The first five Corps Commander Flag meetings happened before August 29 and 30, when China had a tactical advantage and we were on the back foot. Post August 29, 30, we’ve had these three flag meetings — 7th, 8th and 9th. In these meetings, China was looking for a face-saver. Negotiations take time. In these three flag meetings, China realised that we will not be relenting. Our message to them was absolutely clear that we will accept nothing below status quo ante April 2020, which they understood and then relented.
Q) You have seen the Kargil war. At any point of time did you think that this could blow up in an armed conflict as well?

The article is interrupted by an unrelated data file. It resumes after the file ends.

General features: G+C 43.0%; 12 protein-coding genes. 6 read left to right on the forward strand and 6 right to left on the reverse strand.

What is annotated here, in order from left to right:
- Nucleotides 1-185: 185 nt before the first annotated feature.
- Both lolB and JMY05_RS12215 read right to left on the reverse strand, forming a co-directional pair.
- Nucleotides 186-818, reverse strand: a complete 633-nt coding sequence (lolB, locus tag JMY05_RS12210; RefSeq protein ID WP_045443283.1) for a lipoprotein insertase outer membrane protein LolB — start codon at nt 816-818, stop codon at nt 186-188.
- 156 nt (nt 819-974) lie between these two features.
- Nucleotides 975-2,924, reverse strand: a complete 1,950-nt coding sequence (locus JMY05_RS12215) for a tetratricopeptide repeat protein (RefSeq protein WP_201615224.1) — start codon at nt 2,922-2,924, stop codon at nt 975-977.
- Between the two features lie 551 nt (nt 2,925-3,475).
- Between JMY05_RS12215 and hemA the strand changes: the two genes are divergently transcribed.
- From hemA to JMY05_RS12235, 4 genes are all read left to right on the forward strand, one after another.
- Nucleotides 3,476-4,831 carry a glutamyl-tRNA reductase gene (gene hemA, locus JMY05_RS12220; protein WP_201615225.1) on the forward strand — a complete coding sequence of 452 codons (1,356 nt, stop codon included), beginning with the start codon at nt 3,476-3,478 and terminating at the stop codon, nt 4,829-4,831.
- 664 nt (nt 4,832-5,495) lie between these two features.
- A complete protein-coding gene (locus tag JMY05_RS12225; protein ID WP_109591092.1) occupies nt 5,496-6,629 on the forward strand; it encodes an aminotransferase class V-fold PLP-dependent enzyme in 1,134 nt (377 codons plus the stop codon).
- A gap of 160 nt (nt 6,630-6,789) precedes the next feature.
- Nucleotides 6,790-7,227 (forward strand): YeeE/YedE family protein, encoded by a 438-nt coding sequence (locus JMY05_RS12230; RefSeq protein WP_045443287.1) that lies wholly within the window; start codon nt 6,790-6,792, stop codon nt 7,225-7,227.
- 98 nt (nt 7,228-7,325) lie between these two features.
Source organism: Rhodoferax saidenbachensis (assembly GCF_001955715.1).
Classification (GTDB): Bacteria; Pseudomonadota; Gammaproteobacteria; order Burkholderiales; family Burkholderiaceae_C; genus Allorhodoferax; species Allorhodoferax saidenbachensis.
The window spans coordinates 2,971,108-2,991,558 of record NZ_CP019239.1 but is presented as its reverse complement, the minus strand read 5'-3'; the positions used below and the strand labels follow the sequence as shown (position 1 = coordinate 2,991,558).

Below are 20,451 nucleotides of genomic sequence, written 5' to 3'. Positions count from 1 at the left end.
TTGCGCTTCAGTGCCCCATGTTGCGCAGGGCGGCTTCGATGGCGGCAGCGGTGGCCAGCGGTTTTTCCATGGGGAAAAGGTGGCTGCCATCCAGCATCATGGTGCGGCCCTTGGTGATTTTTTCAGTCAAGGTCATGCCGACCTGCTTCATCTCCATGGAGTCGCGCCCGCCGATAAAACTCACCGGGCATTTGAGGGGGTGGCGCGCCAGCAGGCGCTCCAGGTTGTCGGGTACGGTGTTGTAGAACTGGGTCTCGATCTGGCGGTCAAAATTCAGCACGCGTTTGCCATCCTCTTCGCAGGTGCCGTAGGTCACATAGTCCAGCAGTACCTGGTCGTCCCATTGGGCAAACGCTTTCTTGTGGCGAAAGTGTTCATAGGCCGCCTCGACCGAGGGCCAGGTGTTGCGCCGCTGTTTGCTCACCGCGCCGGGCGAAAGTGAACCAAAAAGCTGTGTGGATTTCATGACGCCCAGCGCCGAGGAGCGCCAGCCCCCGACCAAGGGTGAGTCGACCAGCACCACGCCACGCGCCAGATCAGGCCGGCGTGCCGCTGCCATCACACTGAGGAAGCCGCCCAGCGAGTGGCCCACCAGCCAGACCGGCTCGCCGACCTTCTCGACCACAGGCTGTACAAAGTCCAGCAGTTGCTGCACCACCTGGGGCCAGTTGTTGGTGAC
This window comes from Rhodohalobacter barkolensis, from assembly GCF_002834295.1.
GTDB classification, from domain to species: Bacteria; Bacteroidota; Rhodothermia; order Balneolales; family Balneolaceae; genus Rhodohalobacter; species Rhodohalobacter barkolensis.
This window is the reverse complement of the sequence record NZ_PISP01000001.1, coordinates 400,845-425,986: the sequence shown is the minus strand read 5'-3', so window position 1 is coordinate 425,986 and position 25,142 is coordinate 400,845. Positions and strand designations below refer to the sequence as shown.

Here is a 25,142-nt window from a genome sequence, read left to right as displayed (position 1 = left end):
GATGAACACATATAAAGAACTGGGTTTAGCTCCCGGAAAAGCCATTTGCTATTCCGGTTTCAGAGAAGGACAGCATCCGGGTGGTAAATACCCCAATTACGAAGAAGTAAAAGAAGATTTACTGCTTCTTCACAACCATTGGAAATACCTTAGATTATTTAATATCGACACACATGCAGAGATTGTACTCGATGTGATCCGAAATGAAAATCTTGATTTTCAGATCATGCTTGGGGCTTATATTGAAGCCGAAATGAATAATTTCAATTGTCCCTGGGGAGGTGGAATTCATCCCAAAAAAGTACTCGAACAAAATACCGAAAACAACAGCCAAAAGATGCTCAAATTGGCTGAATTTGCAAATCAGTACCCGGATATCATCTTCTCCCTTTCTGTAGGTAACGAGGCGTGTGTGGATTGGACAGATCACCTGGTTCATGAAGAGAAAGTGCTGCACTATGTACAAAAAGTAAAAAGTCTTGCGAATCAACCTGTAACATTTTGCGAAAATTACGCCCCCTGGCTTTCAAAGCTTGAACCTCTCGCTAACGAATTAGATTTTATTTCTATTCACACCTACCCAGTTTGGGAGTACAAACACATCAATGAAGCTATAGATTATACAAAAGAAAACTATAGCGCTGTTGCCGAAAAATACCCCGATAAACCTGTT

Well, yes. There were situations where it could have blown up into an armed conflict. This happened after we did our quid pro quo options and we had occupied Rezang La and Rechin La. We had the armour and the mechanised forces sitting on the top of the Kailash Ranges. That was the night of August 29 and 30. On 31, when the PLA wanted to come up right up to the Kailash Ranges, that was the time the situation was extremely tense. Galwan Valley had happened, the red line had been drawn. We had been given absolute free hand to conduct operations the way we wanted. And at that moment, when you see the adversaries trying to come up — the tank man, the gunner, the rocket launcher and the ATGM could, through the telescope sights, see the adversaries trying to come up the crosses — the easiest thing to do and for what you are trained is to pull the trigger. That doesn’t need any courage, but the most difficult thing in which we need courage is not to open fire, not to press the trigger. So, we have to be very clear that there was a time when war was actually averted. We were on the edge, we were absolutely on the brink. And those were very tense and very challenging moments for us.